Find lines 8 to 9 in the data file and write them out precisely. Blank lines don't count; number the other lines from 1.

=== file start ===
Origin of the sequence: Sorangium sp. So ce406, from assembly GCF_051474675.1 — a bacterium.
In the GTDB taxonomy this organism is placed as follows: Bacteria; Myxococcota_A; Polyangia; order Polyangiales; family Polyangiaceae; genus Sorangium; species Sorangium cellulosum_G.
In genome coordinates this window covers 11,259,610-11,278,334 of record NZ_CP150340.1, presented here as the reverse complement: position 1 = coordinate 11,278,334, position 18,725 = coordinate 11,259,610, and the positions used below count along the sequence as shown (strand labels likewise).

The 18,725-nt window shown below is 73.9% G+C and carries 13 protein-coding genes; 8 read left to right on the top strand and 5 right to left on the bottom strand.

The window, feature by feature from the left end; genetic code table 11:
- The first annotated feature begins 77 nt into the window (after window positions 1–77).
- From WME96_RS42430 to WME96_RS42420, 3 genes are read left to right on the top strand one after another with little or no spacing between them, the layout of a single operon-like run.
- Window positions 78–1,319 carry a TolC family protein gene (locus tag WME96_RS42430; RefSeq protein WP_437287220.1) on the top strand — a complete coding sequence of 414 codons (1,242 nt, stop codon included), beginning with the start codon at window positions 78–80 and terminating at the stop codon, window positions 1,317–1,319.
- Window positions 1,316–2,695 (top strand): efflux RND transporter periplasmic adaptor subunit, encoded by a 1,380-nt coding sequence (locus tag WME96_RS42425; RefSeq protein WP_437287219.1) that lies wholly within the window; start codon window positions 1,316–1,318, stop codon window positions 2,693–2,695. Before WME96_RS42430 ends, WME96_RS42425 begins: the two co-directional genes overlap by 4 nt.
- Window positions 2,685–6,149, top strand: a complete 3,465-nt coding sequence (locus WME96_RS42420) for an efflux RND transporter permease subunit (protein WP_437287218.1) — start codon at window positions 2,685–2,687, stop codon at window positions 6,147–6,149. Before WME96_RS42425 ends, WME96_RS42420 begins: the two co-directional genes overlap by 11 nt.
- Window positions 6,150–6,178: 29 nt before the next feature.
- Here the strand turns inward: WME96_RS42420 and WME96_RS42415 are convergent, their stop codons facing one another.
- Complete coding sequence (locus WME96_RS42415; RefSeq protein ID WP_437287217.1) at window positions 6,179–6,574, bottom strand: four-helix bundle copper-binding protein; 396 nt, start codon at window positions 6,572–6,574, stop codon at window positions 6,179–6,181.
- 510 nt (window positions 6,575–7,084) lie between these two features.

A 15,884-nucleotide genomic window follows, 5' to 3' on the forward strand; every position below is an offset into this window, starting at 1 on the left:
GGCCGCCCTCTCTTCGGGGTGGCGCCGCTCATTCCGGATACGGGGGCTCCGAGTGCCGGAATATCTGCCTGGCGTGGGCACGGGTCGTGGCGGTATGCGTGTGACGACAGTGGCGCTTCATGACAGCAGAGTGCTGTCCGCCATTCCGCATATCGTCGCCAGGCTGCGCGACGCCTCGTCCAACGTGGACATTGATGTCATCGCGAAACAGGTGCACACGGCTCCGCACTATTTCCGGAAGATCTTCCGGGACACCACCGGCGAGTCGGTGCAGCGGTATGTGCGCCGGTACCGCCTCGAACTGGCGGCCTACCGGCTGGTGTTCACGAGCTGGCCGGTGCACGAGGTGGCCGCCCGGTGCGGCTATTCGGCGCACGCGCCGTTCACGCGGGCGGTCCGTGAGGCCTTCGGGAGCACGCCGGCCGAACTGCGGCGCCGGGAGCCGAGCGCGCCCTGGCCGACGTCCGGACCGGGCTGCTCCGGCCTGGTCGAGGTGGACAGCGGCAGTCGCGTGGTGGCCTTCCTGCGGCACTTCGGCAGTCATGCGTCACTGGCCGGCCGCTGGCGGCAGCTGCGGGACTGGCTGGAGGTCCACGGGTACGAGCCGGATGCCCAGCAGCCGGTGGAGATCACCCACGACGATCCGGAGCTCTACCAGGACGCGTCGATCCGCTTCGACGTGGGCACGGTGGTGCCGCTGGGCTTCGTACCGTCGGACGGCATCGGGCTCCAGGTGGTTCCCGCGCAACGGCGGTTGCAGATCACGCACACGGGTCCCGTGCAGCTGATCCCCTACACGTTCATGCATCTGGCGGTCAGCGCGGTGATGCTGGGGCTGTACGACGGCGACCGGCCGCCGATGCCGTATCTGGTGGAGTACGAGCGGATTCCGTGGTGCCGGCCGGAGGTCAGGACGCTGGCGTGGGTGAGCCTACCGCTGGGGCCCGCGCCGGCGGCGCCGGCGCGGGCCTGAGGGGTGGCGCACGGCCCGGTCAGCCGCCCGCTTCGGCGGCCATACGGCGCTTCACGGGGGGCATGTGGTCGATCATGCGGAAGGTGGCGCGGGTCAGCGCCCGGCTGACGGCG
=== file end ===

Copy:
- Window positions 78–1,319 carry a TolC family protein gene (locus tag WME96_RS42430; RefSeq protein WP_437287220.1) on the top strand — a complete coding sequence of 414 codons (1,242 nt, stop codon included), beginning with the start codon at window positions 78–80 and terminating at the stop codon, window positions 1,317–1,319.
- Window positions 1,316–2,695 (top strand): efflux RND transporter periplasmic adaptor subunit, encoded by a 1,380-nt coding sequence (locus tag WME96_RS42425; RefSeq protein WP_437287219.1) that lies wholly within the window; start codon window positions 1,316–1,318, stop codon window positions 2,693–2,695. Before WME96_RS42430 ends, WME96_RS42425 begins: the two co-directional genes overlap by 4 nt.